When tumors cannot be technically removed by surgery and they are causing a mechanical obstruction for the outflow of food from the stomach, palliative surgery is used to allow these patients to eat again and bypass the area of obstruction. This type of surgery is only done for palliative reasons and is not curative by any means.

Before Surgery

The Day of Surgery

Discharge Instructions after Gastric/Stomach Surgery

You just had sarcoma surgery and completed your hospital stay after the procedure. It is now safe to be discharged home. Your surgeon will be keeping a close eye on your progress even if are at home. Healing from a sarcoma surgery usually takes weeks.

Activity:

We encourage resuming walking and light activity immediately; as soon as you are sure you are not going to have issues with dizziness or lightheadedness. You may resume driving when it is comfortable to walk up and down stairs. Don’t plan on any strenuous activities, like sports or going to the gym, until your postop appointment. Your surgeon may have specific instructions to add to this; usually these are outlined to you before surgery. The bottom line: if it hurts, don’t do it!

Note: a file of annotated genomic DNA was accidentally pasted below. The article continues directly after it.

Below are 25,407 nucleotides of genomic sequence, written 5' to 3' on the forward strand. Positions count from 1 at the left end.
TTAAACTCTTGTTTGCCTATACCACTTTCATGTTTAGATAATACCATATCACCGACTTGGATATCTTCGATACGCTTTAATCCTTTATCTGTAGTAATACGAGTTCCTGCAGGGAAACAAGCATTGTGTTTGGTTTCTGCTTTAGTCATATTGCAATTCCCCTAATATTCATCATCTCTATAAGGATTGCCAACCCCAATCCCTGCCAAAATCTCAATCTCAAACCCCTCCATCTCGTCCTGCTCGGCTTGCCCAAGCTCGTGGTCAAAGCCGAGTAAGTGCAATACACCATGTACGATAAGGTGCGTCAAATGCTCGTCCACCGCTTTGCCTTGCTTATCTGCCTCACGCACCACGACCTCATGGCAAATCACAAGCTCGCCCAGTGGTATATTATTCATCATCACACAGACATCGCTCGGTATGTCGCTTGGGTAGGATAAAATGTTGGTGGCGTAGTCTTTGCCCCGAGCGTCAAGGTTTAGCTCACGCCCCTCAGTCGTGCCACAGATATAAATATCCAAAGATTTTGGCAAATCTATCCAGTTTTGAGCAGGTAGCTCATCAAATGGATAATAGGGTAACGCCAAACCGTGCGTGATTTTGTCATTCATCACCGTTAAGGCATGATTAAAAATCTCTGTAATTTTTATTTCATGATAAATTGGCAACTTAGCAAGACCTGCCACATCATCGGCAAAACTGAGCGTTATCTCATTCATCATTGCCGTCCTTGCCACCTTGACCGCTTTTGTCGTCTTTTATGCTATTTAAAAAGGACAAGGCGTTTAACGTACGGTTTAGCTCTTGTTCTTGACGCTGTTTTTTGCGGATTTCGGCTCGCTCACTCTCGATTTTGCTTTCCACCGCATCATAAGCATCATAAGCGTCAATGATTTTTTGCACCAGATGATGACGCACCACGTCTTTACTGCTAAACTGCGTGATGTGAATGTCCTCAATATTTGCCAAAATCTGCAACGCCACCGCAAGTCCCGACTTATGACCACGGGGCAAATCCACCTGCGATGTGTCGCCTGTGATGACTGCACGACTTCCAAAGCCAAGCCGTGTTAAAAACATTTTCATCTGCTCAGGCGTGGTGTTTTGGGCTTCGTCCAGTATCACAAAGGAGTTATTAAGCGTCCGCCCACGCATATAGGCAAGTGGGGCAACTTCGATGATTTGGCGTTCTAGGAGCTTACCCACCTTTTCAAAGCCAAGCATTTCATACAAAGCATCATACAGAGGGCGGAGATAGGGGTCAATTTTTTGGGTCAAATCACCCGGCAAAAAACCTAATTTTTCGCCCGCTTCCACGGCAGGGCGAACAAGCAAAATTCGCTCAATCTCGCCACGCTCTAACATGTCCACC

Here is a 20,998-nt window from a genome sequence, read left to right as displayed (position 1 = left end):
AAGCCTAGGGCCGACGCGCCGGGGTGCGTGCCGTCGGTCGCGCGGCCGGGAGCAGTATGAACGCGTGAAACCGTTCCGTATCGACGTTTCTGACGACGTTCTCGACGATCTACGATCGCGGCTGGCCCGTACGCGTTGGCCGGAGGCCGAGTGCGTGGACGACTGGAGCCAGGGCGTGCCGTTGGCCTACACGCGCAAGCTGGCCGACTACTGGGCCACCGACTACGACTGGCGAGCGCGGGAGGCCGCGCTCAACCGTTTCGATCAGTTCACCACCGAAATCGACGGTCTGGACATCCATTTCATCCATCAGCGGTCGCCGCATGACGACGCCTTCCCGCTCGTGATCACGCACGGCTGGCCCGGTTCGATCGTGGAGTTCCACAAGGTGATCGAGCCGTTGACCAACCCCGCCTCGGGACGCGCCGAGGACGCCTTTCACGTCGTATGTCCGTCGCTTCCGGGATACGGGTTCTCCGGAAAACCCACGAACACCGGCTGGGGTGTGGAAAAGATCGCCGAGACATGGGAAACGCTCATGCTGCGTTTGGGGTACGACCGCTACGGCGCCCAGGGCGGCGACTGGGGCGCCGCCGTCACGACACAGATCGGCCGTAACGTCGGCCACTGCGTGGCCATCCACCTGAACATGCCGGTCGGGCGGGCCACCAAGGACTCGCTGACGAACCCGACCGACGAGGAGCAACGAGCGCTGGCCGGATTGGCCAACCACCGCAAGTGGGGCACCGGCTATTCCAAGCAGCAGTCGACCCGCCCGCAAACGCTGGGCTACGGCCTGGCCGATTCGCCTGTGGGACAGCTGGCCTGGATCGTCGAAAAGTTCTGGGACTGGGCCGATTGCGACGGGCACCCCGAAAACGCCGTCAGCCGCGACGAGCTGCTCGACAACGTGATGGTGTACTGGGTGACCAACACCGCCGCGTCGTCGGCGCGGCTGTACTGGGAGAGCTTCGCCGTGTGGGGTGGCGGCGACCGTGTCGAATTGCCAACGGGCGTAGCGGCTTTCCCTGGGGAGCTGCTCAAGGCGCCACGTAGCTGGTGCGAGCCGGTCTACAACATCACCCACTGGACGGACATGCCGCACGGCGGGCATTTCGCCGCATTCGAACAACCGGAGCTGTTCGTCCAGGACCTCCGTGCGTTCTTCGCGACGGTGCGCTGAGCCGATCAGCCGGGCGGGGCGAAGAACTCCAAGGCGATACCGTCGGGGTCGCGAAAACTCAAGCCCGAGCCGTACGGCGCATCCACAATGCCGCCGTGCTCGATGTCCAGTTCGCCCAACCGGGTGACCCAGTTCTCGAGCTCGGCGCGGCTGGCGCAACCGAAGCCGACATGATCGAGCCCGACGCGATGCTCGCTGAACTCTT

Driving should not be attempted until you are off pain medications and able to go up and down stairs comfortably. You should be able to slam on the brakes to avoid an accident without causing any pain.

Eating:

The basic rule is take in what your body is telling you. It takes about two-three weeks at least after gastric surgery in order to resume a normal diet. Your stomach will be slow at digesting food especially after large portion of the stomach has been removed, this process might be faster if you had a small part of the stomach removed with the small incisions technique. Some find it easier to digest bland foods, light foods, or predominantly liquids. It is not uncommon that you will be discharged home on a liquid diet for the first two weeks after surgery. Make sure you stay hydrated, and avoid excessive caffeine. Raw fruits, raw vegetables, dairy products and carbonated beverages should be avoided as they cause gas pain. Alcohol is not allowed for a few weeks/months after gastric surgery. Some gastrectomy patients will have a feeding tube and will be sent home on tube feeds; very specific instructions will be given to you regarding the tube feed formula and the way these are administered. We strongly recommend being on supplements like Ensure or Boost after surgery for a few weeks.